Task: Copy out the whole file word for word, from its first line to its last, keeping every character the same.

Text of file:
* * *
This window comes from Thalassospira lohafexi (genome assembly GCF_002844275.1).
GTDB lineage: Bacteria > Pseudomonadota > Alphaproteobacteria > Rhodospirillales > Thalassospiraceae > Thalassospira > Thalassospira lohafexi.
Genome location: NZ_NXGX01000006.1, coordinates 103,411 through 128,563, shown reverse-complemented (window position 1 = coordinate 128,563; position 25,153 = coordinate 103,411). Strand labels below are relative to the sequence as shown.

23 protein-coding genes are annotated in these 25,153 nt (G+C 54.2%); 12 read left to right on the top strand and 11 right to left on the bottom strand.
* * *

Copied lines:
This window comes from Thalassospira lohafexi (genome assembly GCF_002844275.1).
GTDB lineage: Bacteria > Pseudomonadota > Alphaproteobacteria > Rhodospirillales > Thalassospiraceae > Thalassospira > Thalassospira lohafexi.
Genome location: NZ_NXGX01000006.1, coordinates 103,411 through 128,563, shown reverse-complemented (window position 1 = coordinate 128,563; position 25,153 = coordinate 103,411). Strand labels below are relative to the sequence as shown.

23 protein-coding genes are annotated in these 25,153 nt (G+C 54.2%); 12 read left to right on the top strand and 11 right to left on the bottom strand.